By Karen Billing
Carmel Valley teenager Morgan Hicks spent part of her summer vacation singing “Happy Birthday” to Archbishop Emeritus Desmond Tutu.
Her memorable birthday tribute came courtesy of the One Young World Summit in Zurich, Switzerland, where Hicks was one of 1,600 young delegates selected to attend from around the world.
Hicks, a senior at the Bishop’s School, was treated to seminars on world issues given by some of the most well-known experts on the topic, such as Tutu, former UN Secretary General Kofi Annan, activist Bob Geldof, Nobel Peace Prize Winner Muhammad Yunis, Crown Prince Haakon of Norway, Doctors Without Border co-founder Bernard Kouchner, and Wael Ghonim, the Google executive who organized protests in Egypt.
“It was inspirational,” Hicks said. “I’m in such a bubble here and a lot of these topics I had never experienced. We heard about politics, the environment, capitalism, economics, leadership and how to have relationships with other countries to promote world peace.”
Hicks was selected to attend the summit by the International Community Foundation (ICF), a National City organization she has interned for since her freshman year. Donor Antonio Diaz, through his San Diego-Tijuana Talented Youth Opportunities Fund at ICF, sponsored Hicks’ trip.
ICF President and Founder Richard Kiy, also a Carmel Valley resident, thought Hicks would be the perfect ambassador for their organization for all the “amazing” contributions she has made in such a short time.
At ICF, Hicks helped launch the Youth International Philanthropy Council, which encourages and inspire youth to take on cross-border giving.
“There’s a lot of opportunity for kids to take on projects but they feel like they don’t have the vehicle to do so,” Hicks said, noting that her council gives them one.
One of her first projects was helping raise $125,000 for a new playground in Mexico for abandoned and neglected children.
With the knowledge gained from her experience at ICF, Hicks also wrote “The Teenagers Guide to International Giving,” which will be published in the fall.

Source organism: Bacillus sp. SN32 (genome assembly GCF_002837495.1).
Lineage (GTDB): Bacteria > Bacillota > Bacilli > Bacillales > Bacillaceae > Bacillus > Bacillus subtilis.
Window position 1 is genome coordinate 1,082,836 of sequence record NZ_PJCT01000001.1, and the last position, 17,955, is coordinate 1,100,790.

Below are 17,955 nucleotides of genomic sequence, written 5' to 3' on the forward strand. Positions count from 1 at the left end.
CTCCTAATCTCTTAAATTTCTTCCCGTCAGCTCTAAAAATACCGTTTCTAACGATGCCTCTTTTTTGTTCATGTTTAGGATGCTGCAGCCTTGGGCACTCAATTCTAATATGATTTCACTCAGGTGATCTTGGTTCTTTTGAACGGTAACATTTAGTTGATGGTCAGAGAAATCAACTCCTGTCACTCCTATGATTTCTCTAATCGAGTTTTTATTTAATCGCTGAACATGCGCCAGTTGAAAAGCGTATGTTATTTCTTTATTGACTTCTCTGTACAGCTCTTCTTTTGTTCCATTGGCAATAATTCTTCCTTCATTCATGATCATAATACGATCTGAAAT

“I’m proud that we were able to sponsor Morgan and hope it leads to others to follow in her path,” Kiy said. “I look forward to her inspiring others on how they can make a difference.”
In addition to her work with ICF, Hicks also co-founded the “Students Against Destructive Decisions” club at Bishop’s and is a member of the cross country, soccer and track teams.
“I’m very busy but I like it that way. I get more things done when I’m busy,” Hicks said.
At the One World Summit, Hicks met fellow delegates, ages 18-30, from all over the world. She was one of the youngest there but connected with people from England, Zimbabwe, Brazil, Morocco, Libya and Syria.
“It was really interesting and humbling to hear the opinions of the other delegates about the U.S.,” Hicks said “Compared to a lot of countries, we are such a young nation and we have a lot to learn. I think we can learn a lot from different countries and it was interesting to hear their perspective.”
Hicks heard presentations on a wide variety topics, from feminism and women’s rights to issues in Africa; learning about the problems the country is facing and steps that can be taken to ensure it doesn’t get worse.
She was inspired by a delegate she met from Rwanda who used to be a child soldier.
“That blew me away,” Hicks said. “Despite everything that happened he doesn’t want to crawl in a hole and hide, he wanted to make a difference. It was amazing and inspirational.”
She took very detailed notes during the presentation by Doug Richards, an entrepreneurship expert. Hicks said Richards spoke about the challenges of the world today and how as young leaders, they are in charge of making it better.
Hicks will carry Richards’ words and all the other invaluable messages she received at the summit, as she continues in her efforts at ICF and beyond. While she doesn’t know what college she will attend, she knows she wants to study social entrepreneurship.
“Change starts from one person…Don’t be afraid to make a difference,” Hicks advised.
Initially she was nervous about working in Mexico but pushing herself outside her comfort zone allowed her to discover that it was a wonderful country and also allowed her to meet the people she was taking an active role in helping.
“You learn something if you put yourself out there,” Hicks said. “Your physically being in the experience changes you, rather than just sending a check.”